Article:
The Rules of Rules of Play! Or how Kahoot! terms and conditions may apply to your interactive product

As a post-grad student and an avid digital media professional, my main goal for this year is to build the alpha version of my gamified presentation building tool: Dis+Play.

Among the many similar digital products that I found on my competitive analysis , Kahoot! one of the most inspiring titles that I came across.

This norse educational quiz builder is equipped with a fun and colorful interface and a great sense of purpose that led it to invade schools all over the world to make classrooms a fun environment. However, a deeper reading into the terms and conditions, privacy policy and inclusion & accessibility policy of Kahoot have really revealed interesting details about how this company runs their product.

 

Terms and conditions & Privacy policy

Aside from the default terms such as keeping security and privacy as a user’s responsibility and making it clear that accounts and service may be terminated by any reason, Kahoot! has a whole section dedicated to how their rules and tracking apply to children under 13.

They say that only emails and usernames are tracked for children and only with the means of recovering passwords. This kind of concern is very noble and also essential when you are dealing with something like privacy for kids. To establish what accounts should not be tracked they have an special kind of account made only for students under thirteen.

 

Inclusion & Accessibility policy

 

“We believe that learning should include everyone.

We believe in removing barriers to education.

We believe that diversity is an asset that enables us to learn from 

each other, and should therefore be positively encouraged.”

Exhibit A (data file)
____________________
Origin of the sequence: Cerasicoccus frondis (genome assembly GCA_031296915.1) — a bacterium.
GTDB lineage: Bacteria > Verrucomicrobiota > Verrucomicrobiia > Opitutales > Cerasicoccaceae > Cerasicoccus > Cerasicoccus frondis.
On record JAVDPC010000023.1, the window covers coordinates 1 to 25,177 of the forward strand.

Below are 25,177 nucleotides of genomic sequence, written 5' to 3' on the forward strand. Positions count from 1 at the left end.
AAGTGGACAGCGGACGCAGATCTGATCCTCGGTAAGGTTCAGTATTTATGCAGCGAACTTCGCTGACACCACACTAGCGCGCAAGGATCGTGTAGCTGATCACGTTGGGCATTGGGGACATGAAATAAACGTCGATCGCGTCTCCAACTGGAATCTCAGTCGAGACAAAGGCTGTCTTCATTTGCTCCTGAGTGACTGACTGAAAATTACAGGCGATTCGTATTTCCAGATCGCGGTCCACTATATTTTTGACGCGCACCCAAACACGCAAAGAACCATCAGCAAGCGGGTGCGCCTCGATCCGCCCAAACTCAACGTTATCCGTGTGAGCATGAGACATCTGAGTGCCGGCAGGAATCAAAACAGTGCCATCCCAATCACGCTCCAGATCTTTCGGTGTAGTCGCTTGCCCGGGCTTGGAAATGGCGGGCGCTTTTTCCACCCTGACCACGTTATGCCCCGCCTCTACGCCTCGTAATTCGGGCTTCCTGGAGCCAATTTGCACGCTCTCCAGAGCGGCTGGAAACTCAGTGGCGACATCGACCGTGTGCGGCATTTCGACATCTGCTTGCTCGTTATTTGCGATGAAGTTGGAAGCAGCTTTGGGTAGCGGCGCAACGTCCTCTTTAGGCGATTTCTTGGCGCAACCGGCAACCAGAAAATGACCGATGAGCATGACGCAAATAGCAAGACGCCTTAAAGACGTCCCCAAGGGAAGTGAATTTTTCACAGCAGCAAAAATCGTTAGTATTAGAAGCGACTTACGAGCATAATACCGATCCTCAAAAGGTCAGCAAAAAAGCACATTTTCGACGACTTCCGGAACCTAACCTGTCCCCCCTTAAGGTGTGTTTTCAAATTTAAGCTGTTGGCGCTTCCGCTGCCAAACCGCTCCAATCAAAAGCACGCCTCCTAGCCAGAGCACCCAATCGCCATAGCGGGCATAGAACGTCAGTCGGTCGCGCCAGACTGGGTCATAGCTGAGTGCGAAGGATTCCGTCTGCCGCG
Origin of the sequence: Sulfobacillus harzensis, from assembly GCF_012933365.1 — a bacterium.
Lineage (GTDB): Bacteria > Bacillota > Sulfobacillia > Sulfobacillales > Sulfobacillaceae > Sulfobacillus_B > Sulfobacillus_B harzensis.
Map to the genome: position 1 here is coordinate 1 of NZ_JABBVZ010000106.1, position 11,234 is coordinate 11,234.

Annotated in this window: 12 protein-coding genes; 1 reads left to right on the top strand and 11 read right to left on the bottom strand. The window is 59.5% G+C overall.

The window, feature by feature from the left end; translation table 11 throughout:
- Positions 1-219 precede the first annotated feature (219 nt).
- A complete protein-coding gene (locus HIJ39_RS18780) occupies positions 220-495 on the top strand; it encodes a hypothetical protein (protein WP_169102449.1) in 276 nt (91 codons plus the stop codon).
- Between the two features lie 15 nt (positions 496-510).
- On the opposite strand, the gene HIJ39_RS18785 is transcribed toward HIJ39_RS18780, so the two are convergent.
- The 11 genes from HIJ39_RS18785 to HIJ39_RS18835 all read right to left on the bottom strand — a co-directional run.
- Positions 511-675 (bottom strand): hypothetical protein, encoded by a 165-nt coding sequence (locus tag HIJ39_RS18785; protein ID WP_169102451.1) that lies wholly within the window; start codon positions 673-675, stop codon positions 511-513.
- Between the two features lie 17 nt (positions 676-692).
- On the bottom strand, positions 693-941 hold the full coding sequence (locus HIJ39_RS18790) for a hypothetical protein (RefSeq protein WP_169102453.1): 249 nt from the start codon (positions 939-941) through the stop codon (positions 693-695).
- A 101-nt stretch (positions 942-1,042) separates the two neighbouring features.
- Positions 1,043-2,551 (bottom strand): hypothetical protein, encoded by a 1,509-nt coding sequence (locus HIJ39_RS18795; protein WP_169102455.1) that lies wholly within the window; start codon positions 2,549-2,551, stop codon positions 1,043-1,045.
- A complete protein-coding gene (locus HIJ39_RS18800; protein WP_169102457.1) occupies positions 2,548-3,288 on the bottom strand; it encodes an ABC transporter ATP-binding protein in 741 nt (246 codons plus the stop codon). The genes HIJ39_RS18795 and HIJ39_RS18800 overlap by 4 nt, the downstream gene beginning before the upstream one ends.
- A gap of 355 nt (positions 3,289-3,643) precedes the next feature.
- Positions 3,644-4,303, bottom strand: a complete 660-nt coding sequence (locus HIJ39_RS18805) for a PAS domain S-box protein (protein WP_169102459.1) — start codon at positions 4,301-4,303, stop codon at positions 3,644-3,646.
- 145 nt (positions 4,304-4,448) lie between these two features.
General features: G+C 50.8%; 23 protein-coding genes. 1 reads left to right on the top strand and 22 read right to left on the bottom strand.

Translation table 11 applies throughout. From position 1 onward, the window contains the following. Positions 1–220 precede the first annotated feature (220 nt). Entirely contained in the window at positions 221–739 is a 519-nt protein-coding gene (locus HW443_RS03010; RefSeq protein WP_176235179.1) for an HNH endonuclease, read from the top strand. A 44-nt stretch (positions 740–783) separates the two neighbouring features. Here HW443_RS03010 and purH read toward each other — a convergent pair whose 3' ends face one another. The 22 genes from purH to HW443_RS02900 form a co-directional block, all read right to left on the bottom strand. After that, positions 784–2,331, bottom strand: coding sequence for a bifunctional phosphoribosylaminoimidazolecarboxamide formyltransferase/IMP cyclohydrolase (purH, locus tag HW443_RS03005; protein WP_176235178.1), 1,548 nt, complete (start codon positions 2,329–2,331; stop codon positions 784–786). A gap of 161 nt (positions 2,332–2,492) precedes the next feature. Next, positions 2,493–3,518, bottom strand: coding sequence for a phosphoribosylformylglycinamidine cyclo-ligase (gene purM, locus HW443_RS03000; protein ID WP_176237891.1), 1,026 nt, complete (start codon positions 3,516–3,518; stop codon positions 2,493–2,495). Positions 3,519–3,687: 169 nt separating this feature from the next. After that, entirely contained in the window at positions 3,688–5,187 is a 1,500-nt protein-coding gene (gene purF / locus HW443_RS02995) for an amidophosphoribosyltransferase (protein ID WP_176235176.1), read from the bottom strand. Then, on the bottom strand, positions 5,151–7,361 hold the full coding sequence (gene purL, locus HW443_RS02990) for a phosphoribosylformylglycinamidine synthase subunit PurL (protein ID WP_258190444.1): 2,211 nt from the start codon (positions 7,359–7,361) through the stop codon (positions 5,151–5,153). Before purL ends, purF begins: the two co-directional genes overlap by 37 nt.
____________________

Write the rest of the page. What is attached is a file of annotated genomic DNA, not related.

Here the company states how their services are made to be as accessible as possible to any and every user. The passage above gives a fantastic insight of how Kahoot designed their tool with a high focus design thinking and empathy for their users.

This is also shown on their objective of keeping up with the Web Content Accessibility Guidelines (WCAG)  (http://www.w3.org/TR/WCAG20/). Kahoot tries to keep their product percievable, operable and understandable to all of its users.

 

Conclusion

Reading the legal terms behind a company really opens up space for great insights. Hidden behind every rule there is major concerns with both the users and company. I had no idea of the importance of how data tracking for children was such a sensible matter, Dis+Play may will also have children as a great portion of our users and having this in mind from the start can change the whole shape of our analytics plan.

I was aware of the importance of WCAG, but the way Kahoot paired it with the speech about breaking barries for education also inspired my product to follow these guidelines as strictly as possible. Empowering the users despite disabilities, status and other characteristics is essential and should always be one of the main pillars of a well-thought product, specially when the subject is education.

 

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